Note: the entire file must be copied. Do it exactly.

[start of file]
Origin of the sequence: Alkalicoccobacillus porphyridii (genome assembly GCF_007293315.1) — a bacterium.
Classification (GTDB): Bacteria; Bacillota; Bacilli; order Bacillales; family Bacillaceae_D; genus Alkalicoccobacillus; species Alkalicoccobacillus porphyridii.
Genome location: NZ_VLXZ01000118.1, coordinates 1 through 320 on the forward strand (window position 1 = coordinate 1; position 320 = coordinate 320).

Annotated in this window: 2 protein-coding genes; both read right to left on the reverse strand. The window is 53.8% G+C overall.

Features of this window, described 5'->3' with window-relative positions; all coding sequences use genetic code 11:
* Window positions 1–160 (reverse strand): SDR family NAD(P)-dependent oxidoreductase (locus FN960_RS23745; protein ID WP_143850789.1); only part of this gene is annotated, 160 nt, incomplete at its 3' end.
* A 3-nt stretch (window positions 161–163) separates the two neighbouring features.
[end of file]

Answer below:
Origin of the sequence: Alkalicoccobacillus porphyridii (genome assembly GCF_007293315.1) — a bacterium.
Classification (GTDB): Bacteria; Bacillota; Bacilli; order Bacillales; family Bacillaceae_D; genus Alkalicoccobacillus; species Alkalicoccobacillus porphyridii.
Genome location: NZ_VLXZ01000118.1, coordinates 1 through 320 on the forward strand (window position 1 = coordinate 1; position 320 = coordinate 320).

Annotated in this window: 2 protein-coding genes; both read right to left on the reverse strand. The window is 53.8% G+C overall.

Features of this window, described 5'->3' with window-relative positions; all coding sequences use genetic code 11:
* Window positions 1–160 (reverse strand): SDR family NAD(P)-dependent oxidoreductase (locus FN960_RS23745; protein ID WP_143850789.1); only part of this gene is annotated, 160 nt, incomplete at its 3' end.
* A 3-nt stretch (window positions 161–163) separates the two neighbouring features.